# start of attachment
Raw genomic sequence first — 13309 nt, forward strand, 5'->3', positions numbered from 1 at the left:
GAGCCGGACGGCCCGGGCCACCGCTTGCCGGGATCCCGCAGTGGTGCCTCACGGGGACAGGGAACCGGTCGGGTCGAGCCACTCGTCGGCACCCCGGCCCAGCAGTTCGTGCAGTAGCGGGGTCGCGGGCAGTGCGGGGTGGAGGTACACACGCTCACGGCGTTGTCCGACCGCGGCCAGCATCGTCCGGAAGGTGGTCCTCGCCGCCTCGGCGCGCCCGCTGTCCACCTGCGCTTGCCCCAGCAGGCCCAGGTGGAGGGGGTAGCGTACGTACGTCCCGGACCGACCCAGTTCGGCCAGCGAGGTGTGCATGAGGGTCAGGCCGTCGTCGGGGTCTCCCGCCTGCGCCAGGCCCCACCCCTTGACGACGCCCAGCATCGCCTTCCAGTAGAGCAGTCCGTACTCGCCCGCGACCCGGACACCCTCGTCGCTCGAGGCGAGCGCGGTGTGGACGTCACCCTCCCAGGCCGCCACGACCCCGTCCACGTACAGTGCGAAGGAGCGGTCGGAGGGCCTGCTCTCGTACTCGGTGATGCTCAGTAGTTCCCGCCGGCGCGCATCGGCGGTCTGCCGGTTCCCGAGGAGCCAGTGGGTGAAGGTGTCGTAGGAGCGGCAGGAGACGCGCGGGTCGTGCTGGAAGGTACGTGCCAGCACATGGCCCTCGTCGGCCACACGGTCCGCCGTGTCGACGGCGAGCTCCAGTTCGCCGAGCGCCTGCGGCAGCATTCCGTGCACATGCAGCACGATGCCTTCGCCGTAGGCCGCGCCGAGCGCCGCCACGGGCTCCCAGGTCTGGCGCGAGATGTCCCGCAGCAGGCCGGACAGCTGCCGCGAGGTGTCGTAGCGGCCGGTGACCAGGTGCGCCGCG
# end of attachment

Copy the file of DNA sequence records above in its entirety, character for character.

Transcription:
Raw genomic sequence first — 13309 nt, forward strand, 5'->3', positions numbered from 1 at the left:
GAGCCGGACGGCCCGGGCCACCGCTTGCCGGGATCCCGCAGTGGTGCCTCACGGGGACAGGGAACCGGTCGGGTCGAGCCACTCGTCGGCACCCCGGCCCAGCAGTTCGTGCAGTAGCGGGGTCGCGGGCAGTGCGGGGTGGAGGTACACACGCTCACGGCGTTGTCCGACCGCGGCCAGCATCGTCCGGAAGGTGGTCCTCGCCGCCTCGGCGCGCCCGCTGTCCACCTGCGCTTGCCCCAGCAGGCCCAGGTGGAGGGGGTAGCGTACGTACGTCCCGGACCGACCCAGTTCGGCCAGCGAGGTGTGCATGAGGGTCAGGCCGTCGTCGGGGTCTCCCGCCTGCGCCAGGCCCCACCCCTTGACGACGCCCAGCATCGCCTTCCAGTAGAGCAGTCCGTACTCGCCCGCGACCCGGACACCCTCGTCGCTCGAGGCGAGCGCGGTGTGGACGTCACCCTCCCAGGCCGCCACGACCCCGTCCACGTACAGTGCGAAGGAGCGGTCGGAGGGCCTGCTCTCGTACTCGGTGATGCTCAGTAGTTCCCGCCGGCGCGCATCGGCGGTCTGCCGGTTCCCGAGGAGCCAGTGGGTGAAGGTGTCGTAGGAGCGGCAGGAGACGCGCGGGTCGTGCTGGAAGGTACGTGCCAGCACATGGCCCTCGTCGGCCACACGGTCCGCCGTGTCGACGGCGAGCTCCAGTTCGCCGAGCGCCTGCGGCAGCATTCCGTGCACATGCAGCACGATGCCTTCGCCGTAGGCCGCGCCGAGCGCCGCCACGGGCTCCCAGGTCTGGCGCGAGATGTCCCGCAGCAGGCCGGACAGCTGCCGCGAGGTGTCGTAGCGGCCGGTGACCAGGTGCGCCGCG